Sunday, February 24, 2019

The Haitian Connection?

In 1978, when I first visited Chile, the default choice for coffee junkies was semi-soluble Nescafé, and that’s still common here. It didn’t bother me personally, because I don’t drink coffee—how can something that smells so wonderful taste so awful?—but my fellow travelers often searched desperately for espresso or even a freshly brewed cup from grounds.
Café Haití was Santiago's original café con piernas, but more drinkable than Nescafé.
At that time, just about the only place to do so was Santiago’s Café Haití, a chain of standup coffee bars that was notorious for its café con piernas ("coffee with legs"), served by attractive young women in micro-skirts and other form-fitting clothing. The clientele was overwhelming male (and machista) but, on occasion, female clients couldn’t resist what appeared to be the best available caffeine fix. My own wife, given her Italo-Argentine background, reluctantly became one of them.
Taken last year, this screenshot summarizes the size of Chile's immigrant communities.
Why the chain’s founder chose that specific name is unclear—the source of his coffee seems likeliest to have been Brazil or Colombia—but in recent years Chile has become the country of choice for emigrants from the impoverished Caribbean country, and Haitians are a visible presence in the capital and elsewhere. For what it’s worth, Chile was the second country in the Americas to abolish slavery, after Haiti itself.
Caleta Camarones is an historically Afro-Chilean community.
Even though I have a background in colonial Latin American history, I’d never seen much evidence of the Afro-Chilean heritage. The only precise location I can identify is the coastal village of Caleta Camarones, midway between the Atacama desert cities of Arica and Iquique, whose four-time mayor Sonia Salgado once stated that “Our ancestors arrived here together with the conquerors.”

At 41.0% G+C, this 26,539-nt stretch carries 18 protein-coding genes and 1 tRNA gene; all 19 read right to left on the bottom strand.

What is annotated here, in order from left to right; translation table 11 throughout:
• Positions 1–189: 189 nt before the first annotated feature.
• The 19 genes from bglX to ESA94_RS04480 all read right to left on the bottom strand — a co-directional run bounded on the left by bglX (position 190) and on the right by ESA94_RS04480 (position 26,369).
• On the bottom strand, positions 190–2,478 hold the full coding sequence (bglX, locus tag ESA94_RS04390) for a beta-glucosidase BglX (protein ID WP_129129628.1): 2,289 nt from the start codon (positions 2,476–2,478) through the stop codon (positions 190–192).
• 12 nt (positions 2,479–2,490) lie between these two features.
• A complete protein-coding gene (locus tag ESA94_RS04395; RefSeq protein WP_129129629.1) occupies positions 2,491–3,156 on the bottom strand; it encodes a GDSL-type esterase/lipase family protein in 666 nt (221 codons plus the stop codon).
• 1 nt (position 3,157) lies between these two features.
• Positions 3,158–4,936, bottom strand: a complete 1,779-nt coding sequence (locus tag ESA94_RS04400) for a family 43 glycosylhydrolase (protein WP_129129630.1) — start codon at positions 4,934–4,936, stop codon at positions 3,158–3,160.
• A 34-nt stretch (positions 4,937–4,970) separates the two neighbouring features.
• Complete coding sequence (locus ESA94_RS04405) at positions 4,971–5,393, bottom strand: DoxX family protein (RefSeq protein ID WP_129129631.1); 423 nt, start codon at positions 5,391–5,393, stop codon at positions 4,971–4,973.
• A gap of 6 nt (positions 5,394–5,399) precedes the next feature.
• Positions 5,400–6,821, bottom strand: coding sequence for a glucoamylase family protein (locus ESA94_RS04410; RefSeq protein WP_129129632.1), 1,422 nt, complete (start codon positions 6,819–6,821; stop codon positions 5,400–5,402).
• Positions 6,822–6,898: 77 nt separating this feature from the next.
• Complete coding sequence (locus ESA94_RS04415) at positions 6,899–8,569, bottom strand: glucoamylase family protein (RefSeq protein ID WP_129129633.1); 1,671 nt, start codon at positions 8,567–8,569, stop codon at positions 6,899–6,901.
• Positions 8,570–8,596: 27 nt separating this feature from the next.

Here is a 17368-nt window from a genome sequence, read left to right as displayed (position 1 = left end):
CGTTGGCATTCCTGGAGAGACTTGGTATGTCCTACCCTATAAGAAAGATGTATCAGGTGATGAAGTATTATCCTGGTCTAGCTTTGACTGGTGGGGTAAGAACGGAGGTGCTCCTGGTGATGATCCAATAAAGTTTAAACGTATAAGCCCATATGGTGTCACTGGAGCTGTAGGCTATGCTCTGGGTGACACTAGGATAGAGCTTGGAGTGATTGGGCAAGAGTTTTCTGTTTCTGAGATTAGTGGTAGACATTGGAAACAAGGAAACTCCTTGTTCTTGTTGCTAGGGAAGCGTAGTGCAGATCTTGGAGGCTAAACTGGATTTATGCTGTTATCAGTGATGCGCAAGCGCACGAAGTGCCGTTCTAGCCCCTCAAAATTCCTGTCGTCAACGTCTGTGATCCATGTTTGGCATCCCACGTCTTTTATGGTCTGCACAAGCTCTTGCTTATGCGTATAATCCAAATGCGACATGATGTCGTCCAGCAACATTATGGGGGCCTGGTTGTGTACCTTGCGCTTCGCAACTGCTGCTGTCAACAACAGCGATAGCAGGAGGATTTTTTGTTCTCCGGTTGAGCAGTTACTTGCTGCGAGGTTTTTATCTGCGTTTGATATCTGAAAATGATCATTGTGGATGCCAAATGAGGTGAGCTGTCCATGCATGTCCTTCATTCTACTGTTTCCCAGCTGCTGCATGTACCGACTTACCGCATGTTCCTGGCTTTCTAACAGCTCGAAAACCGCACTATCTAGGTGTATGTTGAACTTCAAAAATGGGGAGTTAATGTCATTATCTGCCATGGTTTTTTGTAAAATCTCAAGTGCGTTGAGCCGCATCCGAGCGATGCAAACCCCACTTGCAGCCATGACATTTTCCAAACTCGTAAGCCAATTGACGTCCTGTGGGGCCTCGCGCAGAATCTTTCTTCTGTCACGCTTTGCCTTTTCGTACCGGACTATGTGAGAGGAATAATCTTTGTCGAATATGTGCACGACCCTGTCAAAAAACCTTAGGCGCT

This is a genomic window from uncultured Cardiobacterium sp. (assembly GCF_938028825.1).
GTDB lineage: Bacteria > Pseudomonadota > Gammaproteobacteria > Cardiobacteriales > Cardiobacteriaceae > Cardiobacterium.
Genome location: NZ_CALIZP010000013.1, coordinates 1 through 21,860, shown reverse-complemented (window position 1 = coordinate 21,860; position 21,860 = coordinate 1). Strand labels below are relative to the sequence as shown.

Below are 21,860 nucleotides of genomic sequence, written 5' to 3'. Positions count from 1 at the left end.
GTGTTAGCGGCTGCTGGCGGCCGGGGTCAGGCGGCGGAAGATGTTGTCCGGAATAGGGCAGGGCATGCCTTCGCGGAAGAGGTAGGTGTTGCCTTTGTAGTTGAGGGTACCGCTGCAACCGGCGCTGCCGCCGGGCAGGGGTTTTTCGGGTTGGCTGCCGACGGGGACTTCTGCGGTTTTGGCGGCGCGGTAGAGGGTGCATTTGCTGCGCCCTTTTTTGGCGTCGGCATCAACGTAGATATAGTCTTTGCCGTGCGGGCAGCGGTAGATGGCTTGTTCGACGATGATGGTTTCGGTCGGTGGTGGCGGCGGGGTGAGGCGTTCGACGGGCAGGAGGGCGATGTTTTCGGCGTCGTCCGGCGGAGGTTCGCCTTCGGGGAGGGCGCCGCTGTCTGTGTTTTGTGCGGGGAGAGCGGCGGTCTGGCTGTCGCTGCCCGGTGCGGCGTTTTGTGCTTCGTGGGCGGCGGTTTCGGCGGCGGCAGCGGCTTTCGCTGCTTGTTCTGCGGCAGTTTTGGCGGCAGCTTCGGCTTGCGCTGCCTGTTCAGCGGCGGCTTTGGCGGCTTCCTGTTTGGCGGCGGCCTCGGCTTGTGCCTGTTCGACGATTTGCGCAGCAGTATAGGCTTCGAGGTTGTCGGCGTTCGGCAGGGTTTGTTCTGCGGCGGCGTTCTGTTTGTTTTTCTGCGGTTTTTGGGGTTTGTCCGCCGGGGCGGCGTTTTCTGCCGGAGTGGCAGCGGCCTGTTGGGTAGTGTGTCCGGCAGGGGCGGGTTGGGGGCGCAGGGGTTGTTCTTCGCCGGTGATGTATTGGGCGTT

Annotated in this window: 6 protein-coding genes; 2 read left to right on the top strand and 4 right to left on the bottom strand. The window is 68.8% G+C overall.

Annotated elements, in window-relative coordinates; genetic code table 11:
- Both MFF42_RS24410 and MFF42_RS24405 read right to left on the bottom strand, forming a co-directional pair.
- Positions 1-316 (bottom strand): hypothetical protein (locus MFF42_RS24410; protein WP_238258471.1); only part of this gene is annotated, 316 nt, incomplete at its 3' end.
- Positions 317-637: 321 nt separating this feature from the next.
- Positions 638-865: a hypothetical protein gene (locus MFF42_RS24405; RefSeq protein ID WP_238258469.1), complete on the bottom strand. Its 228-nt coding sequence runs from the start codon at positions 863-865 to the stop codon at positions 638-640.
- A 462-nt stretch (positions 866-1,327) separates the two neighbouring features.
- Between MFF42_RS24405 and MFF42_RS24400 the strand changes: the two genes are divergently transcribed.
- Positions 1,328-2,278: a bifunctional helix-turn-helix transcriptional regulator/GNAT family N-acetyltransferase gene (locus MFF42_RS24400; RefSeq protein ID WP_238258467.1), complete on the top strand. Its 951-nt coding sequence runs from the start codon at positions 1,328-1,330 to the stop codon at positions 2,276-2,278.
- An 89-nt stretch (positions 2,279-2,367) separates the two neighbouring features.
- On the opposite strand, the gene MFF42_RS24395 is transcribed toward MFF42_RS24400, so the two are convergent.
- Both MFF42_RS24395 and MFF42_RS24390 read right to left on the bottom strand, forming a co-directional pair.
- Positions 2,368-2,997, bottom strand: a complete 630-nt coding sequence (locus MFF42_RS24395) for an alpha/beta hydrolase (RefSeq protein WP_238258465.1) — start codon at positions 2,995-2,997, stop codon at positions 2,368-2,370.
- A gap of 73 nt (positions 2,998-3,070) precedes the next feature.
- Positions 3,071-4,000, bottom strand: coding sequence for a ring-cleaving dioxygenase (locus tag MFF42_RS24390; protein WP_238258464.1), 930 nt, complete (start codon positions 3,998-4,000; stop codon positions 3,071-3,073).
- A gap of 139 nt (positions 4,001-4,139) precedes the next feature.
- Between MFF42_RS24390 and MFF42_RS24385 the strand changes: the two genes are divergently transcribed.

My Haitian immigrant waiter at Ostras Azócar
The Haitian presence is something different, though, and it’s increasing. The first Haitian I ever encountered personally was a waiter at the classic seafood restaurant Ostras Azócar, who told me more than a decade ago that he learned his fluent Spanish through listening to radio broadcasts from the neighboring Dominican Republic. He now has a family here, and has recently opened his own small business.

I see many Haitians in the Renca neighborhood where I’m staying at present and, at best I can tell, most of them are speaking Haitian Creole (I certainly don’t recognize it as standard French, of which my knowledge is admittedly limited). At a downtown Santiago gas station, I recently had a conversational exchange with a Haitian janitor whose Spanish was likewise limited but was clearly making an effort to communicate.
Haitian options are becoming part of Santiago's fast-food scene.
Most Haitians appear to occupy menial jobs, but there are some indications of entrepreneurship as well. Not far from my Renca accommodations, there’s a sandwich shop that offers Haitian dishes alongside the standard completos (hot dogs) and churrascos (grilled beef). That suggests, at least, a hopeful foothold in the dominant Chilean culture, though there’s certainly been some anti-immigrant sentiment here. I’ve not yet sampled the food there, and it’s unlikely ever to match the impact Peruvian cuisine has had.

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